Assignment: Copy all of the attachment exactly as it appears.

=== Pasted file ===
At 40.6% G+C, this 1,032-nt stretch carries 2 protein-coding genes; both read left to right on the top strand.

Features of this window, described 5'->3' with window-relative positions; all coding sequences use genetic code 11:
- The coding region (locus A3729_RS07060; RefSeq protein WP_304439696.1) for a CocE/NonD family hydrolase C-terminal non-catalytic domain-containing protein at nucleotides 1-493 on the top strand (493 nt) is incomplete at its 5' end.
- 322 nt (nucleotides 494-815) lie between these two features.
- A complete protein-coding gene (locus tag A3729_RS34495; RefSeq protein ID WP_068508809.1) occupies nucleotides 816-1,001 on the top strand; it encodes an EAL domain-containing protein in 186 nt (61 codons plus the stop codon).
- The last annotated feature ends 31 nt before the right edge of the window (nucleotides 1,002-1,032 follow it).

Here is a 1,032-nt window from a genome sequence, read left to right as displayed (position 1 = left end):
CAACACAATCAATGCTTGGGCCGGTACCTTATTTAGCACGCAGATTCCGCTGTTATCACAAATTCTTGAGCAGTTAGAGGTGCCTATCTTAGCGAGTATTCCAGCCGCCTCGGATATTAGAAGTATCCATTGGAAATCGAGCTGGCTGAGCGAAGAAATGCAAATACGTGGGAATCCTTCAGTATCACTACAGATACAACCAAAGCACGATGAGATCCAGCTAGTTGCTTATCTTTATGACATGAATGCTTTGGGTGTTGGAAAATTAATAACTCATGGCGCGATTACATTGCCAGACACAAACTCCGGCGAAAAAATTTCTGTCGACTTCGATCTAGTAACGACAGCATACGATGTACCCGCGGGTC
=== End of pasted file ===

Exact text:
At 40.6% G+C, this 1,032-nt stretch carries 2 protein-coding genes; both read left to right on the top strand.

Features of this window, described 5'->3' with window-relative positions; all coding sequences use genetic code 11:
- The coding region (locus A3729_RS07060; RefSeq protein WP_304439696.1) for a CocE/NonD family hydrolase C-terminal non-catalytic domain-containing protein at nucleotides 1-493 on the top strand (493 nt) is incomplete at its 5' end.
- 322 nt (nucleotides 494-815) lie between these two features.
- A complete protein-coding gene (locus tag A3729_RS34495; RefSeq protein ID WP_068508809.1) occupies nucleotides 816-1,001 on the top strand; it encodes an EAL domain-containing protein in 186 nt (61 codons plus the stop codon).
- The last annotated feature ends 31 nt before the right edge of the window (nucleotides 1,002-1,032 follow it).

Here is a 1,032-nt window from a genome sequence, read left to right as displayed (position 1 = left end):
CAACACAATCAATGCTTGGGCCGGTACCTTATTTAGCACGCAGATTCCGCTGTTATCACAAATTCTTGAGCAGTTAGAGGTGCCTATCTTAGCGAGTATTCCAGCCGCCTCGGATATTAGAAGTATCCATTGGAAATCGAGCTGGCTGAGCGAAGAAATGCAAATACGTGGGAATCCTTCAGTATCACTACAGATACAACCAAAGCACGATGAGATCCAGCTAGTTGCTTATCTTTATGACATGAATGCTTTGGGTGTTGGAAAATTAATAACTCATGGCGCGATTACATTGCCAGACACAAACTCCGGCGAAAAAATTTCTGTCGACTTCGATCTAGTAACGACAGCATACGATGTACCCGCGGGTC